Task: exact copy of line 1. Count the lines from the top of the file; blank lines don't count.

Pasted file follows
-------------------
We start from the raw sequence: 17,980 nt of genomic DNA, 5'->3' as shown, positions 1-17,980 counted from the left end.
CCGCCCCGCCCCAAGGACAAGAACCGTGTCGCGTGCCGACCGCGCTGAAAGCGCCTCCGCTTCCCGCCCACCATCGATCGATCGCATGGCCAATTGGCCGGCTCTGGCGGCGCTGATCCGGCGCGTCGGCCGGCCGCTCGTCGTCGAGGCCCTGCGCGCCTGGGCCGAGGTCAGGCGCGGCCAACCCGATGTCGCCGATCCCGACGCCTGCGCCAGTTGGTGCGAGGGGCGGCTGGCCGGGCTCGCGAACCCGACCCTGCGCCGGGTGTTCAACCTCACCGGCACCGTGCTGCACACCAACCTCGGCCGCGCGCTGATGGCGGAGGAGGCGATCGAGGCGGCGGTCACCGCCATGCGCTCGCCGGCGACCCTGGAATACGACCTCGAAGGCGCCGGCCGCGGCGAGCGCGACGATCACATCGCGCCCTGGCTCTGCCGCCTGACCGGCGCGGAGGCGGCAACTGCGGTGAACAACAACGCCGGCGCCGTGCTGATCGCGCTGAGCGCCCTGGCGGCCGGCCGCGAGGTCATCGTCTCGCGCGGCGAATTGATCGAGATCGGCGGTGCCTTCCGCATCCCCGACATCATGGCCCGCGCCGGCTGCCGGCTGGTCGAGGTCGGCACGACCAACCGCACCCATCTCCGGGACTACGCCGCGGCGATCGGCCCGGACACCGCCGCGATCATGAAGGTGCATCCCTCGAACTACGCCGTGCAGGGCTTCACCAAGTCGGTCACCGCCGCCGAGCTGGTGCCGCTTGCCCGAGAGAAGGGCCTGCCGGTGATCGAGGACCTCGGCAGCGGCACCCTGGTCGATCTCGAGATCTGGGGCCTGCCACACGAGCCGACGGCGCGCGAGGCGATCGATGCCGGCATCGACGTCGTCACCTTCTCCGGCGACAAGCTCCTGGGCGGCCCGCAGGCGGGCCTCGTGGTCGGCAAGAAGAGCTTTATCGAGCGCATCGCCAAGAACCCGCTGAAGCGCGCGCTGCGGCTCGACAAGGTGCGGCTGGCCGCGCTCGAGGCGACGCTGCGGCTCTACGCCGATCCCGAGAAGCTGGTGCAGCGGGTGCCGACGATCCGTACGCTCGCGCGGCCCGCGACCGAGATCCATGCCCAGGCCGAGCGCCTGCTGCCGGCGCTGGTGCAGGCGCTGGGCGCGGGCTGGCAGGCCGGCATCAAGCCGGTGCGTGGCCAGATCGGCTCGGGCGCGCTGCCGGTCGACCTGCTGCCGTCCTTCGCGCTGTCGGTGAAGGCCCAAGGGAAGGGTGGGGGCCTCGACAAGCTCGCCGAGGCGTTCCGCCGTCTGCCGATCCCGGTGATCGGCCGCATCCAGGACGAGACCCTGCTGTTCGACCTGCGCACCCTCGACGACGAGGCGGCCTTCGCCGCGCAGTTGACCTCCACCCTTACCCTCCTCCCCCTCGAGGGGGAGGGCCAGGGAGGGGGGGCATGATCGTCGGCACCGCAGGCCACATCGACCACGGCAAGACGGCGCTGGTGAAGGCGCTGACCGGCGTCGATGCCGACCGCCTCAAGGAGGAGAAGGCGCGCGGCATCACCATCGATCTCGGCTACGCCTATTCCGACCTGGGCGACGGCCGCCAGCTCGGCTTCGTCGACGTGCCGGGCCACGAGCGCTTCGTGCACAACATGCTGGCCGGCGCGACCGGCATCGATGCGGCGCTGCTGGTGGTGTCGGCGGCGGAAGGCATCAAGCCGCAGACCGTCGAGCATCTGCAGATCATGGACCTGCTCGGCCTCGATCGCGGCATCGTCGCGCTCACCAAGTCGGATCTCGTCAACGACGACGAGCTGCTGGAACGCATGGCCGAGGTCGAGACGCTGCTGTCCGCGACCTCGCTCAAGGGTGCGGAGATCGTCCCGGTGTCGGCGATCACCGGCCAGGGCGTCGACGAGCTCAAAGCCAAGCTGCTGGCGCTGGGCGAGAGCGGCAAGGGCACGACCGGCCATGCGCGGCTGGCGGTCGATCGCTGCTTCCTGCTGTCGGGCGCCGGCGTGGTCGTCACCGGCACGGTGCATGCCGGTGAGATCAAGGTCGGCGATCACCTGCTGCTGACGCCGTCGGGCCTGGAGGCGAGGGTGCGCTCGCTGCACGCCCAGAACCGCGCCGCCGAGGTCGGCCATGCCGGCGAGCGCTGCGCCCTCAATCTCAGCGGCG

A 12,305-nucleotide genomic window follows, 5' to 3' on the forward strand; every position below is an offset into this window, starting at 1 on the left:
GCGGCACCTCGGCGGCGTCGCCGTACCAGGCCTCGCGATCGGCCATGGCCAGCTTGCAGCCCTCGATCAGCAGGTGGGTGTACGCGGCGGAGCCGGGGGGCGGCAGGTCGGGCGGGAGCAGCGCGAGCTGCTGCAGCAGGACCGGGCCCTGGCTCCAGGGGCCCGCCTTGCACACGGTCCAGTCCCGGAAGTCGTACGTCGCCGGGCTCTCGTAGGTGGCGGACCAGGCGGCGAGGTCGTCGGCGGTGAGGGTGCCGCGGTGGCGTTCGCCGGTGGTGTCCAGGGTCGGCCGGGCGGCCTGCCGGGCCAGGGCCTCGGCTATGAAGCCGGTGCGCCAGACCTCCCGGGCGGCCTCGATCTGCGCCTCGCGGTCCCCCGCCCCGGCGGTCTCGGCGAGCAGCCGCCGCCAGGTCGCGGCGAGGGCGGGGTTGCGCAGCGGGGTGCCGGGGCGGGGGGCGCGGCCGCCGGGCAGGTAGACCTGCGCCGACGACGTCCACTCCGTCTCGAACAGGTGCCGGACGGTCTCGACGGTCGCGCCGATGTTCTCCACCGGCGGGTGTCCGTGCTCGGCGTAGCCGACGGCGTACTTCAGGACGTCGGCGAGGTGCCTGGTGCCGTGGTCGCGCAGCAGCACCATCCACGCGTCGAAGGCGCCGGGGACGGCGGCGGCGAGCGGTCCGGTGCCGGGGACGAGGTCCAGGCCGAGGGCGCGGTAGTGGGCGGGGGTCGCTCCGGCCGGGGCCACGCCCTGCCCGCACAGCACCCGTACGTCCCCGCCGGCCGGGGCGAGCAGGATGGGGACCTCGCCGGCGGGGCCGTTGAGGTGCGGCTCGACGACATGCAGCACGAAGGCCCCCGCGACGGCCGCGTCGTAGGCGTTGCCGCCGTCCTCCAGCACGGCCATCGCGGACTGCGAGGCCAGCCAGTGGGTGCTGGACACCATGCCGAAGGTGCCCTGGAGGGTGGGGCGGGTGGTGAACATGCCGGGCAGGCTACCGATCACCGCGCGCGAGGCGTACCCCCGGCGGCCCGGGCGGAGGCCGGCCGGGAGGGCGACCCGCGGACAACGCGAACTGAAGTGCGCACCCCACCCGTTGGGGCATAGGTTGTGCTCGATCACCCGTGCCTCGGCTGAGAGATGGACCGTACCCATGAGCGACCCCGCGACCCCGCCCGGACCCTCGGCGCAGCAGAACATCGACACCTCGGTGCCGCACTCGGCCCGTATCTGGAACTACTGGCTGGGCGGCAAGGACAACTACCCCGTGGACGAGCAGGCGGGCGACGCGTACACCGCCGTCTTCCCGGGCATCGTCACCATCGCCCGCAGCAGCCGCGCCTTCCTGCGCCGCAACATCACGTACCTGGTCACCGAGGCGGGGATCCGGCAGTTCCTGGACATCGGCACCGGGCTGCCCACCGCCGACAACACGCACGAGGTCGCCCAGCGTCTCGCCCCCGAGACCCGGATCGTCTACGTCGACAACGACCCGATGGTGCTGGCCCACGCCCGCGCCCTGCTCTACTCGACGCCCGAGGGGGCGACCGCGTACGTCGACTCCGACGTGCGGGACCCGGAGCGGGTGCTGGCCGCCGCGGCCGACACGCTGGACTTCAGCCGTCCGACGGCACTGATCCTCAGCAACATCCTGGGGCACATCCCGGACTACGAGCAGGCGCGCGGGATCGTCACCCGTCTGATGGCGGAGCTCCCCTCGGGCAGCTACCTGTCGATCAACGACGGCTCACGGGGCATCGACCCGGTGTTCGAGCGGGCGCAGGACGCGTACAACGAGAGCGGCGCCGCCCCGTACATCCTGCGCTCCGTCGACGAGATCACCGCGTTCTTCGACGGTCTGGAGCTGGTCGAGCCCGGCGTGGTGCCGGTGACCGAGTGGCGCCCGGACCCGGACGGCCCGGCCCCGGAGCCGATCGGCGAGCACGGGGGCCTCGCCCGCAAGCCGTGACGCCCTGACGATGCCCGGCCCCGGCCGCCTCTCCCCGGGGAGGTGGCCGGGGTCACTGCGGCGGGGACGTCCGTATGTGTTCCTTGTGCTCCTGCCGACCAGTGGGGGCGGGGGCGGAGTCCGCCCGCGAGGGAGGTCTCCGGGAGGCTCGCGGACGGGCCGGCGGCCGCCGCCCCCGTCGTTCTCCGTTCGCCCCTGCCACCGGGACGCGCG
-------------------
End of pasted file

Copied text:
We start from the raw sequence: 17,980 nt of genomic DNA, 5'->3' as shown, positions 1-17,980 counted from the left end.